Separation, Divorce, Finance, Children Family Lawyers MelbourneAfter the end of a relationship, many couples struggle to deal with their future, their finances, and their new-found single status.

There are many misconceptions surrounding separation and particularly property settlements such as:

1.  You have to be divorced first
2.  If I get the kids I get most of the assets
3.  I get to keep my inheritance
4.  Only assets at the time of separation count
5.  I did not get married so the Court has no power over my assets and we keep our own
6.  I can do a settlement myself without the Court or a Lawyer

In reality, the truth is as follows:

1. You do not have to be divorced to finalise your property with your estranged spouse.

In accordance with section 48 of the Family Law Act 1975 ("the Act"), the Court is able to make a Divorce Order if the parties have 'separated and thereafter lived separately and apart for a continuous period of not less than 12 months immediately preceding the date of the filing of the application for the Divorce Order'. Therefore you do not need to wait until you are divorced to seek a property settlement. For more information read more about Financial and Property Settlements.

2. The Family Law Act applies equally to de facto relationships.

On 1 March 2009, the law concerning de facto relationships changed, allowing couples previously in a de facto relationship to apply to the Family Court to obtain a property settlement. Therefore the assets of any domestic relationship can be dealt with by the Court. For more information, read up on De Facto Relationships.

3. If the children live with one parent, that parent receives an adjustment but that is nowhere near the full story.

Whilst the future care of the children is a consideration in determining a property settlement and allowance is usually made for this, the law applies a stepped process to determine a property settlement.

The alteration of property interests is determined in accordance with section 79A of the Act for married couples and section 90SM of the Act for de facto couples.

The High Court case of Stanford –v– Stanford (2012) HCA 52 implemented a five step process to resolve a property settlement, amending the previous 'four step test' confirmed in Hickey –v– Hickey and Attorney-General of the Commonwealth of Australia (2003) FamCA 395. The five step process is as follows:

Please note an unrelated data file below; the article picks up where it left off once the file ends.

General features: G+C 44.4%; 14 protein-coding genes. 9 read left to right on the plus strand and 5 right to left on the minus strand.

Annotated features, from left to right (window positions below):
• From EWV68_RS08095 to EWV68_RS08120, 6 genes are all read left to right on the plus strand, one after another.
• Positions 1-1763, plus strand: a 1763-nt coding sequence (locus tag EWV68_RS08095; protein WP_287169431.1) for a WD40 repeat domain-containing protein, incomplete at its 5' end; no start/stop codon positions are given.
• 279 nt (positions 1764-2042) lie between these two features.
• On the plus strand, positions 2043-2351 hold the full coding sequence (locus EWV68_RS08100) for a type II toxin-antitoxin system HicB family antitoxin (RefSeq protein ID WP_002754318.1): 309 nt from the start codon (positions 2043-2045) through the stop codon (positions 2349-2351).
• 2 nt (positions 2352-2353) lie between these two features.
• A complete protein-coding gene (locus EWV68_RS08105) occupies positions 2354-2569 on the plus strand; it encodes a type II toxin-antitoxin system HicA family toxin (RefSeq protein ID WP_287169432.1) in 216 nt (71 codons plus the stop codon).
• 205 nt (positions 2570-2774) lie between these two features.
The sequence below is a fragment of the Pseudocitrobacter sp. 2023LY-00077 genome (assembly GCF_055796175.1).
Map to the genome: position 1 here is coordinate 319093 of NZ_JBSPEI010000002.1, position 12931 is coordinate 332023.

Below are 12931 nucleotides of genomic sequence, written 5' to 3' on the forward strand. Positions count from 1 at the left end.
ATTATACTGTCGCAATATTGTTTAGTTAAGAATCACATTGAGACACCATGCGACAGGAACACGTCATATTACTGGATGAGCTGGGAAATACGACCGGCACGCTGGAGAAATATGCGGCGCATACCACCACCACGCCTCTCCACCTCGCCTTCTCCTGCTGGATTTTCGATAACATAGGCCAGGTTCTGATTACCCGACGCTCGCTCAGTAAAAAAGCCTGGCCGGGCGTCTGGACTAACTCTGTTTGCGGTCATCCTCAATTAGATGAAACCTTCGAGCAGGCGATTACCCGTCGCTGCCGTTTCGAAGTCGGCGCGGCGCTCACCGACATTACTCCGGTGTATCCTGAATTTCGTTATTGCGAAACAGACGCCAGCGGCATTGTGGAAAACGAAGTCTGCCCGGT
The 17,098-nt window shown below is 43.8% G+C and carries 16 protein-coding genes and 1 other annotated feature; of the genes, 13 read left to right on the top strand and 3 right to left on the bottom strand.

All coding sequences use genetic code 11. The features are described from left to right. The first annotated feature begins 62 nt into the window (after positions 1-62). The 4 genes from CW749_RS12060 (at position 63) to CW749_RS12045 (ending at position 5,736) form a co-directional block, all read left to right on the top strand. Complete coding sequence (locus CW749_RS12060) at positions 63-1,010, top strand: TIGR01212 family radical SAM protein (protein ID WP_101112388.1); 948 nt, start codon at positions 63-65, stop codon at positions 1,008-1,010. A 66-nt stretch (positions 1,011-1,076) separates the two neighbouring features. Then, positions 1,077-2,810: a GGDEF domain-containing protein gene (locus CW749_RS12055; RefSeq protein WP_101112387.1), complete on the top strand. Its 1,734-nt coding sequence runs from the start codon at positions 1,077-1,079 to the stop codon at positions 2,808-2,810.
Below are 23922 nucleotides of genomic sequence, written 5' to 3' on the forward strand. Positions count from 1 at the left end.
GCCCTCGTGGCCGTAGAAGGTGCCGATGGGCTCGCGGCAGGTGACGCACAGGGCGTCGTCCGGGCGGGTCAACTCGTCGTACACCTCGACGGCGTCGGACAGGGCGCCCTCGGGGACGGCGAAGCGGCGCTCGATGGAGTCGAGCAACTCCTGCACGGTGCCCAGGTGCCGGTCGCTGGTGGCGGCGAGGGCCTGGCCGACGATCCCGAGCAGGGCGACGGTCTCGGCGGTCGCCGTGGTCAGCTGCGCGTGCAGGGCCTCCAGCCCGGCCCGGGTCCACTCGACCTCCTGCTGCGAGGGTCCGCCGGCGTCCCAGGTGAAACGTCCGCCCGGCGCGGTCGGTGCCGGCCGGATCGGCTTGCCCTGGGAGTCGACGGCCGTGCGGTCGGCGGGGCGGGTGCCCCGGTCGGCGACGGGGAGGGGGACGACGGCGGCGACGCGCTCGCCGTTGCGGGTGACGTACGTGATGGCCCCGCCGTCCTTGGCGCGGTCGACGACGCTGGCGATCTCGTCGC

(i) Is it just and equitable to make an order for a property settlement?
(ii) What is the equity pool?
(iii) What are the contributions? E.g. financial and non-financial contributions; inheritances; gifts; windfalls; equity at the commencement and end of a relationship and at the time of making a settlement.
(iv) Do any adjustments need to be made for future needs of the parties? E.g. care of the children; future needs; maintenance.
(v) Is the settlement just and equitable?

For more information, go to Children, Separation and Divorce.

4. An inheritance is not quarantined from the asset pool.

An inheritance is generally considered within the assets of the marriage and is not left to one side. To determine its 'weight' the court will consider:

(i)  When it was received or when it is expected to be received;
(ii) The size of the inheritance compared to the asset pool;
(iii)  How the inheritance was applied;
(iv)  Whether it was 'mixed' with other assets of the parties;
(v)  The contributions of the parties to the inheritance.

For more information read more about Financial and Property Settlements.

5. A property settlement is not binding unless the Court or a Lawyer is involved.

There are only three ways to obtain a legally binding settlement: a Binding Financial Agreement, Consent Orders filed in Court, and an Order made by a Judge. If parties do not settle their case in one of these three ways, they can find that the 'settlement' they thought they had obtained is not actually a settlement at all.

For more information read more about Financial and Property Settlements.

6. All assets at the time of the property settlement are taken into account.

Many estranged couples wait significant periods to commence resolving their property issues. As a result they put themselves at risk of having the other party receive some benefit for their work after the end of the relationship if they wait a long time to resolve their property settlement because the Court looks at the assets at the time of its decision not the time of separation.

For more information read more about Financial and Property Settlements.

Need help?

If you have separated or thinking of separating (or you are concerned that your 'settlement' is not actually a settlement at all), please contact Natalie Fielding, Accredited Family Law Specialist and Director of Family Law, or (03) 9629 9629.